Intent to Deceive Was Sufficient to Establish Inequitable Conduct
May 14, 2008
Last Month at the Federal Circuit - June 2008
Judges: Rader (dissenting), Prost (author), Moore
[Appealed from: C.D. Cal., Judge Pfaelzer]
In Aventis Pharma S.A. v. Amphastar Pharmaceuticals, Inc., No. 07-1280 (Fed. Cir. May 14, 2008), the Federal Circuit affirmed the district court’s finding of inequitable conduct before the PTO and unenforceability of U.S. Patent Nos. 5,389,618 (“the ’618 patent”) and RE 38,743 (“the ’743 patent”).
Aventis Pharma S.A. (“Aventis”) is the owner of both patents at issue; the ’618 patent was surrendered upon the issuance of the ’743 patent. The patents are directed to a composition comprising low molecular weight heparins (“LMWHs”). According to the ’618 patent specification, there are several advantages of the claimed LMWHs as compared to heparin, including that they exhibit a longer half-life.
During prosecution of the ’618 patent, the examiner rejected the claims under 35 U.S.C. §§ 102(b) and 103 over several references, including European Patent 40,144 (“EP ’144”). The rejection was based on the prior art teachings of sulfated heparinic admixtures within the molecular weight (“MW”) range of the claims that were considered by the examiner “We cannot agree that the district court clearly erred in its determination that the half-life comparisons were, at least in part, intended to show compositional differences.” Slip op. at 18. to be inherently the same as the claimed admixtures. The examiner stated that because the prior art teaches a product that is “identical or nearly identical” to the claimed invention, it is “incumbent upon the Applicant to convincingly demonstrate that the claimed product provides some unexpected or unobvious property not demonstrated by the prior art products.” Slip op. at 3.
In response, Aventis, through its outside counsel, independently addressed the §§ 102 and 103 rejections. With respect to § 102, Aventis argued that EP ’144 did not expressly state that the mixture contains two types of polysaccharides with the claimed MWs or MW ratio. Additionally, Aventis pointed to Example 6 of the ’618 patent, which was prepared with the help of Dr. Uzan, a noninventor, in which the claimed invention was compared to EP ’144. Based on the Example, Aventis argued that the claimed LMWHs exhibited a significantly longer half-life than formulations prepared in accordance with EP ’144, and that evidence of a difference in a property (i.e., half-life) serves as evidence of a difference in structure. With respect to § 103, Aventis argued that EP ’144 did not suggest, to a person of ordinary skill in the art, the specific modifications to the EP ’ 144 product required to attain the particular combination of claimed structural elements. The examiner maintained the §§ 102 and 103 rejections.
Aventis subsequently amended its claim and submitted a declaration from Dr. Uzan (“first Uzan declaration”) in which he (1) noted that the half-life of the claimed formulation was greater than 4½ hours 45% of the time, as compared to EP ’144, which achieved such a half-life only 17% of the time; (2) remarked “[t]his represents an increase in 250% in the half life and is very significant because it enables the same effect to be achieved with lower dosages” (id. at 6); and (3) analyzed the MW of the oligosaccharide chains of the EP ’144 formulations, concluding that they were clearly outside of the scope of the claimed invention. With respect to § 102, Aventis argued that the EP ’144 compounds were not inherently the same as the claimed compounds because of the difference in half-life and because compounds prepared in accordance with EP ’144 fall outside of the scope of the claims. With respect to § 103, Aventis argued that the prior art did not exhibit the unexpected properties of the claimed combination of MW chains.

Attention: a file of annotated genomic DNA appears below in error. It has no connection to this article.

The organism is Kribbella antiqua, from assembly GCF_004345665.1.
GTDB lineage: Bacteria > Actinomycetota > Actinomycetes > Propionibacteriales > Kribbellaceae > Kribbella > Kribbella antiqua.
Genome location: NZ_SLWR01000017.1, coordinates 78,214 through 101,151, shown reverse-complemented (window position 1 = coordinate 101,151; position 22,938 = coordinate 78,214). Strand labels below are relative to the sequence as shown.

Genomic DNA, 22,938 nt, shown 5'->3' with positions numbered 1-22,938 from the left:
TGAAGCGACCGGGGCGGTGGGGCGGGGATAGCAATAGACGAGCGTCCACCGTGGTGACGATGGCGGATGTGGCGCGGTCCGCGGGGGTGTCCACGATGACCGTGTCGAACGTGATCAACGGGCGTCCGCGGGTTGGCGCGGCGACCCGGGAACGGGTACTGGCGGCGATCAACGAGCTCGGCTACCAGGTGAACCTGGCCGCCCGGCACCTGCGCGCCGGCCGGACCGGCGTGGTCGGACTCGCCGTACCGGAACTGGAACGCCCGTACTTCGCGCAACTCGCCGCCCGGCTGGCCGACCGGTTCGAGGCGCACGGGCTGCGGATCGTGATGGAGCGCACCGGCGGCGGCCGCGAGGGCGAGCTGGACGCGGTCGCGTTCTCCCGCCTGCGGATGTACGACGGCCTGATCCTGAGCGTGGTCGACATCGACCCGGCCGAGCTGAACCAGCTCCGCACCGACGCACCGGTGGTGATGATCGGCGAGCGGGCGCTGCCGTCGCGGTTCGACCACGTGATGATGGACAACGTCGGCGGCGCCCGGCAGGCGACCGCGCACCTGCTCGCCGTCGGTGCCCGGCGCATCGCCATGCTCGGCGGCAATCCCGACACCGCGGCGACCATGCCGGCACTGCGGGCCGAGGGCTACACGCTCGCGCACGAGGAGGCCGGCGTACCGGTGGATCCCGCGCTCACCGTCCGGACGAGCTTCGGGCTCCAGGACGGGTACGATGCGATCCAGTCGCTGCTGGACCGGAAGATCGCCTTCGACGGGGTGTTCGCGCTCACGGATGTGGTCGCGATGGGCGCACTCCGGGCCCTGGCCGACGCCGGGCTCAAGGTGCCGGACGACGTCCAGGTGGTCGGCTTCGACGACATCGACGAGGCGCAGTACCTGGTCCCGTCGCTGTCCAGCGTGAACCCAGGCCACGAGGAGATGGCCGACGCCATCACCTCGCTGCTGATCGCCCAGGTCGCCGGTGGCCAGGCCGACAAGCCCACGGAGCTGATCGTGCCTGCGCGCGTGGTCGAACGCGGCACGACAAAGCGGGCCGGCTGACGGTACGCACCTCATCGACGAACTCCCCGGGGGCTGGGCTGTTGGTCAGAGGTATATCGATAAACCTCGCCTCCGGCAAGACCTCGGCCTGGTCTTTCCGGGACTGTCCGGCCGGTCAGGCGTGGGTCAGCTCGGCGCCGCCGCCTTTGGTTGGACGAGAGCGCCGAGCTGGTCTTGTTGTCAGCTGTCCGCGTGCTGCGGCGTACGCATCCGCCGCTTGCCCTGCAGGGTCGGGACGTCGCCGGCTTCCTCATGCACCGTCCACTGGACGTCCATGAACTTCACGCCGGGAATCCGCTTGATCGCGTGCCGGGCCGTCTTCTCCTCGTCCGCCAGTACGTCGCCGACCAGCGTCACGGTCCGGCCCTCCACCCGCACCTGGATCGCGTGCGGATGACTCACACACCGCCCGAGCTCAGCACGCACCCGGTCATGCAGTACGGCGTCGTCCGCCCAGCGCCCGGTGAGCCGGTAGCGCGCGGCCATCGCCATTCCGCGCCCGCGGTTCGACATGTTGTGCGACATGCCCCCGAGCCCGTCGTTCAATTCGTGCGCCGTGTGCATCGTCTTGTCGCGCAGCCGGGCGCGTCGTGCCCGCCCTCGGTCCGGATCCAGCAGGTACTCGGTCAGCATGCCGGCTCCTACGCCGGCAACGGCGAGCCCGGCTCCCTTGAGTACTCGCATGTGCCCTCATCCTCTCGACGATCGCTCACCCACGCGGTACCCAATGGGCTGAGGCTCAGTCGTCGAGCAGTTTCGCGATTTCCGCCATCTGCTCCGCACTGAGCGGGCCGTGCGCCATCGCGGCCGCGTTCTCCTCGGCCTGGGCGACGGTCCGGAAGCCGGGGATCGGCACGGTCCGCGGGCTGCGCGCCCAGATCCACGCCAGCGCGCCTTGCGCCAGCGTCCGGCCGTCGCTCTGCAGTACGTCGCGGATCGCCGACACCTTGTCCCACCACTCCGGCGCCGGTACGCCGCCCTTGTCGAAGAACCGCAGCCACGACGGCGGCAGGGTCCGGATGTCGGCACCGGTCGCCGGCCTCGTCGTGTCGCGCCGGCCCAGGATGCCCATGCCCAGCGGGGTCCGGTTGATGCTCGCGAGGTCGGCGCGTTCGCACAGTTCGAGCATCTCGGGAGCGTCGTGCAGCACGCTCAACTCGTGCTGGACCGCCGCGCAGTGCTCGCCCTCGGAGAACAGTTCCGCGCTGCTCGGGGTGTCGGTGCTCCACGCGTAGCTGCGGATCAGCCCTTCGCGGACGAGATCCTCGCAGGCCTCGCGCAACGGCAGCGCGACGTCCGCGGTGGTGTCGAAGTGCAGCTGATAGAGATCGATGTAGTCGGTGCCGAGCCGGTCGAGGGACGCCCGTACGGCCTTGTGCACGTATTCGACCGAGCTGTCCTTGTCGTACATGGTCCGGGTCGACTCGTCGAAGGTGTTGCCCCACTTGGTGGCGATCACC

In a third office action, the examiner affirmatively withdrew several rejections, but maintained the § 103 rejection based on EP ’144. The examiner continued to require that Applicant demonstrate some “unexpected or unobvious property,” but now referred to the prior art as teaching a product “which is nearly identical to that claimed.” Id. at 7 n.4. Finding a lack of evidence on unexpected results and statistically significant differences in half-lives, the examiner maintained the rejection.
In response, Aventis submitted another declaration from Dr. Uzan (“second Uzan declaration”), which included five tables comprising the raw data from the half-life comparisons and results showing a statistically significant difference in half-life. The table indicated that the dosage of the claimed compound was 40 mg, but did not indicate the dosage of the EP ’144 compound. Aventis asserted that the second Uzan declaration demonstrated statistically significant differences in half-life and, therefore, that the claimed compounds and prior art were unexpectedly different in properties. The application was subsequently allowed.
Amphastar Pharmaceuticals, Inc. (“Amphastar”) and Teva Pharmaceuticals USA, Inc. (“Teva”) each filed an ANDA to obtain approval to market a generic version of Lovenox®, the ANDAs containing a paragraph IV certification challenging the listed patents. Aventis sued both Amphastar and Teva in the district court. Amphastar filed a motion for SJ on its affirmative defense and counterclaim that the ’618 patent was unenforceable due to inequitable conduct because Dr. Uzan failed to disclose that the half-life comparisons were made using different doses. The district court found Aventis’s representation regarding improved half-life to be material to patentability because Aventis referred to it at least four times during prosecution and the examiner ultimately allowed the application after Aventis’s representation regarding the statistical significance of the data. The districtcourt found a strong inference of intent to deceive because of its conclusion that there was no credible explanation for using different doses and because a comparison at the same dose showed little difference in half-life. After weighing the evidence of materiality and intent, the district court granted SJ against Aventis and held the ’618 patent unenforceable.